After the longest year in living memory, it’s finally – for some – the festive period once again. To celebrate the run-up to the birthday of Mr Jesus H Christ, I’ll be writing about a seasonally appropriate film a day; it may be a review of a new release, revisiting a beloved Christmas film, or taking in a first watch of an established Yuletide cinematic fixture. 
What better way to get started, than with the much-hyped festive rom-com 
Happiest SeasonCheck out Day 1 after the jump.

It may go without saying, but this year, people need a little piece of reliable feel-good fare to get their Christmas cheer kickstarted. Thank goodness then for Clea DuVall and her latest directorial effort Happiest Season: a charming Christmas decoration-laden romantic comedy which contains a surprisingly heartfelt lesbian love story at its centre.

The couple at the centre of Happiest Season‘s proceedings are Abby (Kristen Stewart) and Harper (Mackenzie Davis). Harper, in a moment of holiday-induced spontaneity, decides to invite Abby to join her for Christmas at the family home. The only thing is, Harper hasn’t yet come out to her parents, and she may not have been entirely honest about this to Abby prior to the trip up.

Inevitably, from the moment that they arrive at Harper’s parents’ house, the couple’s prospects for a smooth few days are sent through the floor. Harper’s mother (Mary Steenburgen) has a very strong aversion to anything disrupting her plans for a perfect Christmas, and her father (Victor Garber) is running for political office, which puts a great deal of perceived pressure on Harper and her plan to come out, and more than a little strain on the relationship between her and Abby.

Screenshot 2020-12-13 at 21.38.53

It’s a particularly heavy conflict for a Christmassy rom-com, and for the most part the film eschews big laughs for an often painful drama, as Abby especially begins to doubt whether this relationship is destined to go the distance. Many of the film’s more broadly comedic moments come thanks to Harper’s eccentric sister Jane (Mary Holland, who also co-wrote the film), whose unbridled, innocent excitement at the sheer idea of Christmas coming, is infectiously joyous.
The outstanding performance though is Dan Levy, as Abby’s best friend John. Levy is a natural comedic talent, as he’s already proven across six series of Schitt’s Creek, and although his presence in the film is felt mostly towards its final act, Levy gets – and makes the most of – Happiest Season‘s funniest and most tender scenes. He gets the speech by which the film will arguably be remembered most fondly over the coming years; it’s a beautifully written and even better performed moment which sums up one of the defining moments in any LGBTQ+ person’s life.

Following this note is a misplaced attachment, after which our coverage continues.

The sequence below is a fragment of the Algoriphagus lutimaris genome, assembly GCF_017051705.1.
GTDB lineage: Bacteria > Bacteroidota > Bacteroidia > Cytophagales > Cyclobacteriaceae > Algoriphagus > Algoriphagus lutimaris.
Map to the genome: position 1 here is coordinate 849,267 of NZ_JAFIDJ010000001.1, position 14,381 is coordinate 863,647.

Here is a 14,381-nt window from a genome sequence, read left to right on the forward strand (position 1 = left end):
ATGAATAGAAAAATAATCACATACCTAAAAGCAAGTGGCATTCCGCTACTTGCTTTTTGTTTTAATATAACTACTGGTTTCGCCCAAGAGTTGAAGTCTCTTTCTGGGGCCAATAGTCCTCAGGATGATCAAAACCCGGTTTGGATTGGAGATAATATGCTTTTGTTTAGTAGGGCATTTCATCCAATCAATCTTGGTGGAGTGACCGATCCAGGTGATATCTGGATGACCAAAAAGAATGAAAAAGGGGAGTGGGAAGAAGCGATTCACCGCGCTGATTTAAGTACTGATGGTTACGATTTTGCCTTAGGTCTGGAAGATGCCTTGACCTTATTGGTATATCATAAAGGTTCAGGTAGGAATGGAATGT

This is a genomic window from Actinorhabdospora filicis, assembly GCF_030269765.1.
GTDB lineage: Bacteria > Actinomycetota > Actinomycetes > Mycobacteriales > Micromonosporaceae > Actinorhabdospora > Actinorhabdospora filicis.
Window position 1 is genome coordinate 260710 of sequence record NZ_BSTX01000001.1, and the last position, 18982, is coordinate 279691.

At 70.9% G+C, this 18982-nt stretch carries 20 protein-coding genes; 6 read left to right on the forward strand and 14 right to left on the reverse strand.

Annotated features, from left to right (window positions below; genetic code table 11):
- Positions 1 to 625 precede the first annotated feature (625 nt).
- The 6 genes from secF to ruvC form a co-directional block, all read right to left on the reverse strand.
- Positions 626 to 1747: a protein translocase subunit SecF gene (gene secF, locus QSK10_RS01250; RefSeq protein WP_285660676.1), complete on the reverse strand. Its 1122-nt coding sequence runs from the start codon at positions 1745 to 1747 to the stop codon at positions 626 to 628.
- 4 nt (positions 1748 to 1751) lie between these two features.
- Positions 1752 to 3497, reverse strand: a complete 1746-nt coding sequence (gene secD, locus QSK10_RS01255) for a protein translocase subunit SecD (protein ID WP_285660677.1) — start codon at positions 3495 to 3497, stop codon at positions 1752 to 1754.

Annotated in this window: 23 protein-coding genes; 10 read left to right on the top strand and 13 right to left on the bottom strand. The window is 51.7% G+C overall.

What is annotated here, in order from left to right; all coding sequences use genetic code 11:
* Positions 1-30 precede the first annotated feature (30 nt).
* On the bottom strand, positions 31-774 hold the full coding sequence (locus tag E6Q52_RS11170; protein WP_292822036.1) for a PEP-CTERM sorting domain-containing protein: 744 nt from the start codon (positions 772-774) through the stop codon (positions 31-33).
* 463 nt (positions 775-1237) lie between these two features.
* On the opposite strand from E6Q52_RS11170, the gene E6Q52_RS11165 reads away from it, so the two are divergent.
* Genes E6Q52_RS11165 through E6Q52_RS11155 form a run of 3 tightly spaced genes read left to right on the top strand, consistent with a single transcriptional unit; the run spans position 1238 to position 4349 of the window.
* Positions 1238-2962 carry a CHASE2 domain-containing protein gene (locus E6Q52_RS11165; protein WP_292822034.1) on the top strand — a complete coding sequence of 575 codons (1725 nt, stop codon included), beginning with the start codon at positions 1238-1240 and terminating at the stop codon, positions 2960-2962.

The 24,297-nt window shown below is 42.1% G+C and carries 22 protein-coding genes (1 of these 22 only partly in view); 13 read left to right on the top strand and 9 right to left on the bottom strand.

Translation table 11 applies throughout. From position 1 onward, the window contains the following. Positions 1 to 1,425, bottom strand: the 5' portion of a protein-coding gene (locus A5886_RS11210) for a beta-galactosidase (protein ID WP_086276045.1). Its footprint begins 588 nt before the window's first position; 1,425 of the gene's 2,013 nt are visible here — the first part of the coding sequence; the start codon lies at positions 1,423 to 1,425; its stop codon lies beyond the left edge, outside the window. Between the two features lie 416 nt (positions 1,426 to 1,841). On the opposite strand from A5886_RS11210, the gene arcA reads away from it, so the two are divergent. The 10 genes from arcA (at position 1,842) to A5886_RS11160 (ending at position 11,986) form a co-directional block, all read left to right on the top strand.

Levy being the film’s strongest asset is certainly saying something, especially when looking at the rest of the cast list on paper: along with the two formidable leads, Happiest Season also boasts some of the greatest American comic acting talent around in Alison Brie and Aubrey Plaza who star in key roles. 

There are already debates raging online about the dynamic of the relationship between Abby and Harper, and it’s a great shame that the film’s more harsh critics have railroaded the discussion around Happiest Season into the ongoing discourse. Clea DuVall’s sweet romantic-comedy deserves better than this, thankfully hers is a thoroughly charming little confection which is sure to last the test of time as a staple of festive film marathons for years to come.

Screenshot 2020-12-13 at 21.39.02

Happiest Season is free on Amazon Prime now in the UK, or on Hulu if you’re more inclined to be American. Don’t worry, we won’t hold the latter against you here.

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